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The verdict’s in: Bomar’s a knucklehead

by Berry Tramel Published: August 3, 2006
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I asked Bob Stoops a tough question a few weeks ago. Is Rhett Bomar rogue or rascal? Typical college kid or knucklehead?

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Stoops stuck up for his quarterback. Said Bomar’s transgressions were the product of youth. Said he expected Bomar to overcome his mistakes. Said Bomar was a smart guy.

But Bomar answered the question himself when he accepted unearned money from Big Red Sports/Imports.

The Oklahoma quarterback squandered his crown-prince status. Jeopardized his future. Relinquished his fast track to lieutenant governor or the broadcast booth or a plum coach’s office.

Knucklehead.

Harsh words for a 21-year-old, but proper. The same description doesn’t apply to J.D. Quinn, Bomar’s partner in time. Offensive linemen aren’t depended on like a starting quarterback. Offensive linemen don’t stroll down the same crimson carpet while gridironing as Sooners.

OU quarterbacks enjoy a cushy ride. They are set up often for life. To whom much is given, much is required. Bomar sacrificed his Oklahoma, and who knows what else, future, not to mention the trust of his teammates, when he took the shortcut of booster money.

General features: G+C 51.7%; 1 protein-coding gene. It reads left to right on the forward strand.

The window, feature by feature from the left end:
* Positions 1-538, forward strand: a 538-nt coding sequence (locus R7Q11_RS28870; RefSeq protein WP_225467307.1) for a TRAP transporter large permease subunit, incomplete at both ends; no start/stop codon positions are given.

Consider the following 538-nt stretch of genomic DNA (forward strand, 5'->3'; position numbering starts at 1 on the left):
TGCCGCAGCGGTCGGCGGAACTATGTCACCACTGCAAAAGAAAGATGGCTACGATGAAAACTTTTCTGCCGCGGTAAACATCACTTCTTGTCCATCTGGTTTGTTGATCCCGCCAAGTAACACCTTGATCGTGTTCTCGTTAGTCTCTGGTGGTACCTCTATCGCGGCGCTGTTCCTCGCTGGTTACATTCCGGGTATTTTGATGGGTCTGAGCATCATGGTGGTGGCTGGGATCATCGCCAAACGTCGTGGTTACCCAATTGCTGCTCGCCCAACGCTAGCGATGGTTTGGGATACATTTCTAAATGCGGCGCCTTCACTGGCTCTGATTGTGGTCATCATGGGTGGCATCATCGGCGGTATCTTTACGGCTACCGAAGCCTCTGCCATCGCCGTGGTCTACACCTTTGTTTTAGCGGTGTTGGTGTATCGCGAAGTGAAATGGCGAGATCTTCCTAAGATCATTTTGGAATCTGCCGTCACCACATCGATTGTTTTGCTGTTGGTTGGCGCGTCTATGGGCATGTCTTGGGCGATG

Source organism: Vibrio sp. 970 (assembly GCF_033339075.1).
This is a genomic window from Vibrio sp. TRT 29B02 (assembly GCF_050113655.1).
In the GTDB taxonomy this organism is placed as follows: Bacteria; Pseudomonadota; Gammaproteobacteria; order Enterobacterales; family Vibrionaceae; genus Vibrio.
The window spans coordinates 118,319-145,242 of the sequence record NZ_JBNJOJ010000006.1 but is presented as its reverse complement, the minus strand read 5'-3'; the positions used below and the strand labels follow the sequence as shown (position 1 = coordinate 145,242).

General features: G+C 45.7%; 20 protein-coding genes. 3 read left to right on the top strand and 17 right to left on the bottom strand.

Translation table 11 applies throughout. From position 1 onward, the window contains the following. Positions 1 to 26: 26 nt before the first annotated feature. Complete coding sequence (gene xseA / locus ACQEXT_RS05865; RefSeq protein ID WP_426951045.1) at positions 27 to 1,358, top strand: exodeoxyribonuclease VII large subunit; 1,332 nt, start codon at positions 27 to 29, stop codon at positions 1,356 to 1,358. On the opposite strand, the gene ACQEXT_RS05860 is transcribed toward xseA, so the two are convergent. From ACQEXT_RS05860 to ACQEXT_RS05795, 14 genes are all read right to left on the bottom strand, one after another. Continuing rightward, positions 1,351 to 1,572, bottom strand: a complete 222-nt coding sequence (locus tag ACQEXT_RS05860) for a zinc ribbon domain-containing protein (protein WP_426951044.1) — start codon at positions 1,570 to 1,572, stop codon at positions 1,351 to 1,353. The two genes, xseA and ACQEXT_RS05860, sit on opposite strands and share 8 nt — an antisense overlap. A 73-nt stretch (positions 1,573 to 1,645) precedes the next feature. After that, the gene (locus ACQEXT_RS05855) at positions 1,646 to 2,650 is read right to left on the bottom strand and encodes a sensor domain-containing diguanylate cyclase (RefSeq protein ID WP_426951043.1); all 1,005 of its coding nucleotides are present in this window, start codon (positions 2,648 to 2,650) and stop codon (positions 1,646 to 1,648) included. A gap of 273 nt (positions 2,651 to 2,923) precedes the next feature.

Since September, Bomar twice was cited for being a minor in possession of alcohol. Once was outside his Norman home; once was in front of 19,000 Hornet fans at the Ford Center. The latter incident meant Bomar is either incredibly stupid, which I don’t think is the case, or else he believes the rules don’t apply to him. Now, I think that is the case.

That invincibility paid off for Bomar on the field. He lowered his helmet and fired passes into crowds and played football the way Tony Stewart drives. With flair and with passion and with no restraints. He followed no rules.

And it blew up on Stoops.

Stoops built the newest Sooner monster with quarterbacks remarkably similar in smarts and sense and savvy. Josh Heupel, Nate Hybl and Jason White were not studs of any kind. Physically, Heupel and White were not pro-caliber quarterbacks, and Hybl barely qualified. Arm strength and mobility were not their strengths; accuracy and decision-making were.

But Stoops’ quarterbacks 1999-2004 were solid citizens. Guys you could count on. Straight arrows. Cornerstones.

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by Berry Tramel
Columnist
Berry Tramel, a lifelong Oklahoman, sports fan and newspaper reader, joined The Oklahoman in 1991 and has served as beat writer, assistant sports editor, sports editor and columnist. Tramel grew up reading four daily newspapers — The Oklahoman,...
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